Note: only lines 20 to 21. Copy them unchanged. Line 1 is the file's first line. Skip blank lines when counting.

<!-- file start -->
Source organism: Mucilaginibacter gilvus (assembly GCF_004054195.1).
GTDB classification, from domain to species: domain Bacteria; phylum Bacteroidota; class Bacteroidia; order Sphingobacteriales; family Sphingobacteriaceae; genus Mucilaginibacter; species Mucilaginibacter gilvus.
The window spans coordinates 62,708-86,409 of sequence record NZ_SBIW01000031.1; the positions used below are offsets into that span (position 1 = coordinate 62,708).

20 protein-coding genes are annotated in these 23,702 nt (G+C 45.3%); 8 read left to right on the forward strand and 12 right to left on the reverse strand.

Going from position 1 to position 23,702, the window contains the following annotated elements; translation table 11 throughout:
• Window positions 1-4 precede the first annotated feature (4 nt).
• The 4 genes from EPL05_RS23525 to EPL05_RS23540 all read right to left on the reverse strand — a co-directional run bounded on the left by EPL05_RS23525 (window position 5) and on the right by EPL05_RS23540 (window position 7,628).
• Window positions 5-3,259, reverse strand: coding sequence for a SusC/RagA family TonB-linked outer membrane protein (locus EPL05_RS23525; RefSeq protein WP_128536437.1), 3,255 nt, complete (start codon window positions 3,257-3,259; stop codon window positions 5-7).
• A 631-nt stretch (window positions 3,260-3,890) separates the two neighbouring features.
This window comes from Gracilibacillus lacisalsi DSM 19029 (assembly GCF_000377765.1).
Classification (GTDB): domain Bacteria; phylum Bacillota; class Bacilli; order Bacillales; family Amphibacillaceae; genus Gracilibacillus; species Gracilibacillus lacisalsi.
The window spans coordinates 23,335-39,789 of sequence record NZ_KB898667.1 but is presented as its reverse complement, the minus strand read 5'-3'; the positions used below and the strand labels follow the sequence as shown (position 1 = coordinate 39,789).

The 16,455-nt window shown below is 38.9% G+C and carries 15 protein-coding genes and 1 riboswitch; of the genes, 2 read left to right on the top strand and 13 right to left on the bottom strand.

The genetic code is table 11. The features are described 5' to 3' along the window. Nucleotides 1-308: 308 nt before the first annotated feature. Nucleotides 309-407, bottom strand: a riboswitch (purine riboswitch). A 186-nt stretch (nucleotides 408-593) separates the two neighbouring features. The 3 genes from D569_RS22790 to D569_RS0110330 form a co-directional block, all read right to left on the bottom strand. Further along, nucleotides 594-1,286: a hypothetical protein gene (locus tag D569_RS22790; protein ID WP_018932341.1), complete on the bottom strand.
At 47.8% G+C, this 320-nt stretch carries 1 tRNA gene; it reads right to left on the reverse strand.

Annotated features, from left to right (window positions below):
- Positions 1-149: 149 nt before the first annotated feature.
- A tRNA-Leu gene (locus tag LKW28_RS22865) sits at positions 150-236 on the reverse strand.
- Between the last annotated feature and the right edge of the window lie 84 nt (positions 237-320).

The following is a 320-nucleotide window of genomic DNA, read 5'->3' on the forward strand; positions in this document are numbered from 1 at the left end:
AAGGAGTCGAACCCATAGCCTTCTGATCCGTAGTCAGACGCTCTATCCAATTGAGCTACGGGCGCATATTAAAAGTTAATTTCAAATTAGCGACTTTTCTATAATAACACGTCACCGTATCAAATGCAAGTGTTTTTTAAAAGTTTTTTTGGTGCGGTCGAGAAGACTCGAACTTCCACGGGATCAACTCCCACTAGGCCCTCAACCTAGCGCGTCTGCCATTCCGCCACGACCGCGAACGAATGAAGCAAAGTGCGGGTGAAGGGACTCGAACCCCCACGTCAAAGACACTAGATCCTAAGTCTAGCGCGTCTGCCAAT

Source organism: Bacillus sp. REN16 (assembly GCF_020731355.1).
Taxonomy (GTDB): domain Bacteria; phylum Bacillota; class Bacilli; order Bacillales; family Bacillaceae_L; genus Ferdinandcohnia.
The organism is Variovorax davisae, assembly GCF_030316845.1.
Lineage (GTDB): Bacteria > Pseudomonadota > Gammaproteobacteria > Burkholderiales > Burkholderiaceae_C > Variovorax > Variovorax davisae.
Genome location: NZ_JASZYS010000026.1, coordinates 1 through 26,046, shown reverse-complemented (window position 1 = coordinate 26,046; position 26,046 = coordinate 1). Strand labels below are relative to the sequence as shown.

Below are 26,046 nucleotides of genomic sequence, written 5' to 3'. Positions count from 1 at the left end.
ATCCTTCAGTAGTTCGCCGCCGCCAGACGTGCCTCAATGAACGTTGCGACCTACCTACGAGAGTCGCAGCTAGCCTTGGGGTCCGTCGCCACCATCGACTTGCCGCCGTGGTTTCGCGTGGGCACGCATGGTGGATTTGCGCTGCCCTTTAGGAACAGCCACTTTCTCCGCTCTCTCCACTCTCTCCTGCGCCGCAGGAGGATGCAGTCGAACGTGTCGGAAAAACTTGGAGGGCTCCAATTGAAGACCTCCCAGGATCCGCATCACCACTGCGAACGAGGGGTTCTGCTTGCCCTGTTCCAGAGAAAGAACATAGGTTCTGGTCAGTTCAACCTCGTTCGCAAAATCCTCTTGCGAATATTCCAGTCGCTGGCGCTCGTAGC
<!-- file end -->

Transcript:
The following is a 320-nucleotide window of genomic DNA, read 5'->3' on the forward strand; positions in this document are numbered from 1 at the left end:
AAGGAGTCGAACCCATAGCCTTCTGATCCGTAGTCAGACGCTCTATCCAATTGAGCTACGGGCGCATATTAAAAGTTAATTTCAAATTAGCGACTTTTCTATAATAACACGTCACCGTATCAAATGCAAGTGTTTTTTAAAAGTTTTTTTGGTGCGGTCGAGAAGACTCGAACTTCCACGGGATCAACTCCCACTAGGCCCTCAACCTAGCGCGTCTGCCATTCCGCCACGACCGCGAACGAATGAAGCAAAGTGCGGGTGAAGGGACTCGAACCCCCACGTCAAAGACACTAGATCCTAAGTCTAGCGCGTCTGCCAAT